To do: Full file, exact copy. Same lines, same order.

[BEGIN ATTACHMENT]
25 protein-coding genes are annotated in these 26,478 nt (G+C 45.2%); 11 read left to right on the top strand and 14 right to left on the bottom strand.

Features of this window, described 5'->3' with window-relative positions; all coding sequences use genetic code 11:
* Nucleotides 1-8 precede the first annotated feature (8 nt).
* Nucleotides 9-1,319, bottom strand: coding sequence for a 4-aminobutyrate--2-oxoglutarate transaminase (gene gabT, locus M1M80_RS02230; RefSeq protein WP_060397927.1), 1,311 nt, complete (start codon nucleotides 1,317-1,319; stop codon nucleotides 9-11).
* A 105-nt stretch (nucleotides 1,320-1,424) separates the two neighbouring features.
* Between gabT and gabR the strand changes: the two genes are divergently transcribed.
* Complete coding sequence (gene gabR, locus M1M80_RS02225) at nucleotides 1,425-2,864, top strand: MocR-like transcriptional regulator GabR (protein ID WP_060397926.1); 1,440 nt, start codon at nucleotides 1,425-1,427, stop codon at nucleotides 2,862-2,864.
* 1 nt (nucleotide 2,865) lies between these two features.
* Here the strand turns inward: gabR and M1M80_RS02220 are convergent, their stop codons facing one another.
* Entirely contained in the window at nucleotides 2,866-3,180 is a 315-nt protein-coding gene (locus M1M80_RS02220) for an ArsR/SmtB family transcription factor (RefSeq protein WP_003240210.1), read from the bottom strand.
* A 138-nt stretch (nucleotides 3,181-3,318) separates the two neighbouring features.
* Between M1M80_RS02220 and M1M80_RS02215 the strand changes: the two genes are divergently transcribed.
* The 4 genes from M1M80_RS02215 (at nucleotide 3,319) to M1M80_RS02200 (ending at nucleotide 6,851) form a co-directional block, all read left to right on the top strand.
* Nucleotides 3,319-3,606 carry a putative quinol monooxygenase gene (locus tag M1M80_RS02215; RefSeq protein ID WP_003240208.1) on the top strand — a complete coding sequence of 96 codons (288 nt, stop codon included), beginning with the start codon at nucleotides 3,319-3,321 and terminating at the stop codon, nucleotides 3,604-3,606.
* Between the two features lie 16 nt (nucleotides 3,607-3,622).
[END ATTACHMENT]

25 protein-coding genes are annotated in these 26,478 nt (G+C 45.2%); 11 read left to right on the top strand and 14 right to left on the bottom strand.

Features of this window, described 5'->3' with window-relative positions; all coding sequences use genetic code 11:
* Nucleotides 1-8 precede the first annotated feature (8 nt).
* Nucleotides 9-1,319, bottom strand: coding sequence for a 4-aminobutyrate--2-oxoglutarate transaminase (gene gabT, locus M1M80_RS02230; RefSeq protein WP_060397927.1), 1,311 nt, complete (start codon nucleotides 1,317-1,319; stop codon nucleotides 9-11).
* A 105-nt stretch (nucleotides 1,320-1,424) separates the two neighbouring features.
* Between gabT and gabR the strand changes: the two genes are divergently transcribed.
* Complete coding sequence (gene gabR, locus M1M80_RS02225) at nucleotides 1,425-2,864, top strand: MocR-like transcriptional regulator GabR (protein ID WP_060397926.1); 1,440 nt, start codon at nucleotides 1,425-1,427, stop codon at nucleotides 2,862-2,864.
* 1 nt (nucleotide 2,865) lies between these two features.
* Here the strand turns inward: gabR and M1M80_RS02220 are convergent, their stop codons facing one another.
* Entirely contained in the window at nucleotides 2,866-3,180 is a 315-nt protein-coding gene (locus M1M80_RS02220) for an ArsR/SmtB family transcription factor (RefSeq protein WP_003240210.1), read from the bottom strand.
* A 138-nt stretch (nucleotides 3,181-3,318) separates the two neighbouring features.
* Between M1M80_RS02220 and M1M80_RS02215 the strand changes: the two genes are divergently transcribed.
* The 4 genes from M1M80_RS02215 (at nucleotide 3,319) to M1M80_RS02200 (ending at nucleotide 6,851) form a co-directional block, all read left to right on the top strand.
* Nucleotides 3,319-3,606 carry a putative quinol monooxygenase gene (locus tag M1M80_RS02215; RefSeq protein ID WP_003240208.1) on the top strand — a complete coding sequence of 96 codons (288 nt, stop codon included), beginning with the start codon at nucleotides 3,319-3,321 and terminating at the stop codon, nucleotides 3,604-3,606.
* Between the two features lie 16 nt (nucleotides 3,607-3,622).